Studying the DNA of 889 people, gene hunters at the Mayo Clinic and H. Lee Moffitt Cancer Centers have identified a region on chromosome 5p that is significantly associated with dense breast tissue, a known risk factor for breast cancer. The findings, published in the September 1 issue of Cancer Research, a publication of the American Association for Cancer Research, suggest that genes which influence breast density could serve as a predictive marker for disease and provide a biological target for agents that may reduce breast cancer risk by reducing breast density.
Women with dense breasts – meaning the breast has a smaller proportion of fat relative to stromal and epithelial tissues − are three to five times more likely to develop breast cancer than women with less dense breasts, according to the researchers. Scientists have estimated the total influence of genes on breast density to be about 60 percent.
The study, the first reported genetic linkage analysis for genes influencing breast density, “provides further evidence that this trait does appear to be genetically influenced,” said the study’s lead investigator, Celine Vachon, Ph.D., an epidemiologist at the Mayo Clinic in Rochester, Minnesota.
Although the investigators have strong evidence that a gene residing in this chromosomal region influences breast density, the exact gene that is responsible is not yet known. “One or more of the 45 candidate genes in this region could explain a large proportion of mammographic breast density, and potentially, breast cancer,” she said.
Within the region on chromosome 5p, the gene which encodes the prolactin receptor in particular, stands out as a possible contributor to dense breasts. Prolactin is a hormone that helps enlarge mammary glands during pregnancy and, after childbirth, is involved in milk production. Previous research has found a correlation between mammographic density and prolactin levels in postmenopausal women, the researchers note.
Vachon’s team took what they term an “agnostic” approach to uncovering genes, or gene regulators like microRNA, that are involved in the development of dense breasts. “We assume we don’t know anything about the biology of the trait and we let the genomes of our participants and their breast densities guide us,” Vachon said.
Their method contrasts the traditional “candidate gene” approach, where scientists look at variations in specific genes thought to be involved with the disease or trait of interest. Such linkage studies have been used to uncover many high-impact risk genes, such as the breast cancer susceptibility genes BRCA1 and BRCA2.
The Mayo researchers performed a genome-wide linkage scan to identify possible chromosome regions in 89 families, part of a multi-generational Minnesota family study that began in 1944 at the University of Minnesota. Blood samples and mammograms were collected and analyzed for 756 female participants; 133 men were also included to help clarify genetic information in their offspring, mothers and sisters. “We used the relationship between family members and breast density to inform where a gene might be,” Vachon says.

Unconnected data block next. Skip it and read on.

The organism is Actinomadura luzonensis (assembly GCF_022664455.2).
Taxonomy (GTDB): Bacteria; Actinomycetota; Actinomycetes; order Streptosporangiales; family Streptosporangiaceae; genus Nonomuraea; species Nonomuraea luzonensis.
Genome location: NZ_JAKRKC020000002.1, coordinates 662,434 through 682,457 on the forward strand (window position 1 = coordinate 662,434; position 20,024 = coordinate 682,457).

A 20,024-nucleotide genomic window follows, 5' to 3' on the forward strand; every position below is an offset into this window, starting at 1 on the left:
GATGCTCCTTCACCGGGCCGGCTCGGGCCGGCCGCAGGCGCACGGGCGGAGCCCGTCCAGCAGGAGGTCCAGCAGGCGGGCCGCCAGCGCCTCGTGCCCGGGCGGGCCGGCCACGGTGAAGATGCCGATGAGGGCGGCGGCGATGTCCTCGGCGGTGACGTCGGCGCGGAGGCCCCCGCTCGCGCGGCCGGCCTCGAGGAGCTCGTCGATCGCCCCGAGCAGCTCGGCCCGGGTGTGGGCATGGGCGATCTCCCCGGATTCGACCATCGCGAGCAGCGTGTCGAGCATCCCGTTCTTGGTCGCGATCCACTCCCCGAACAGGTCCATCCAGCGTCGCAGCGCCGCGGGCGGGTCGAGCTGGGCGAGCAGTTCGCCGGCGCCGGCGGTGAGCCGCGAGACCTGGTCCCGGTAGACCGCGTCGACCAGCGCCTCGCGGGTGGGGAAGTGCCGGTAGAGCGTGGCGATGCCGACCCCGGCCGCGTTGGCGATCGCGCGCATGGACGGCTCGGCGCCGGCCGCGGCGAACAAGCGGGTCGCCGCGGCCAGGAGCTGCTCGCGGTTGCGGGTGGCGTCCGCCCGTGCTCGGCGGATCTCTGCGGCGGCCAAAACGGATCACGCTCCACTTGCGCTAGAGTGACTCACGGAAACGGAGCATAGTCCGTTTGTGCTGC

Researchers first studied 403 DNA markers spaced across the genome to determine the amount of genetic information shared at and between each of these genomic signposts and its correlation to breast density as measured on mammography. They found three regions of interest, and narrowed the most promising region further by studying 21 additional, more densely spaced DNA markers. This secondary analysis highlighted one region consisting of approximately 45 known genes on chromosome 5p that was significantly associated with increased breast density.
The researchers then adjusted their analysis to eliminate the contribution of body mass index (BMI), which is a known breast cancer risk factor and also inversely associated with breast density, and found the “signal” was just as strong. “That means the location that we have identified on chromosome 5p does not appear to affect breast density through its influence on BMI,” she said.
Only age, diagnosis of abnormal cells on a breast biopsy and inheritance of rare breast susceptibility genes, such as BRCA1 and BRCA2, are stronger risk predictors of breast cancer than is breast density, Vachon said.
“At this point, we have not identified a gene or genes for breast density but a promising location to investigate further,” Vachon said. “Identification of genes for breast density will improve our understanding of how breast density influences breast cancer development in women.”
“In this study we focused on the genetics of a risk factor for cancer. This approach has not been tried before,” said Thomas Sellers, Ph.D., a coauthor on this study and currently director of the Moffitt Research Institute in Tampa, Florida.
Source: American Association for Cancer Research
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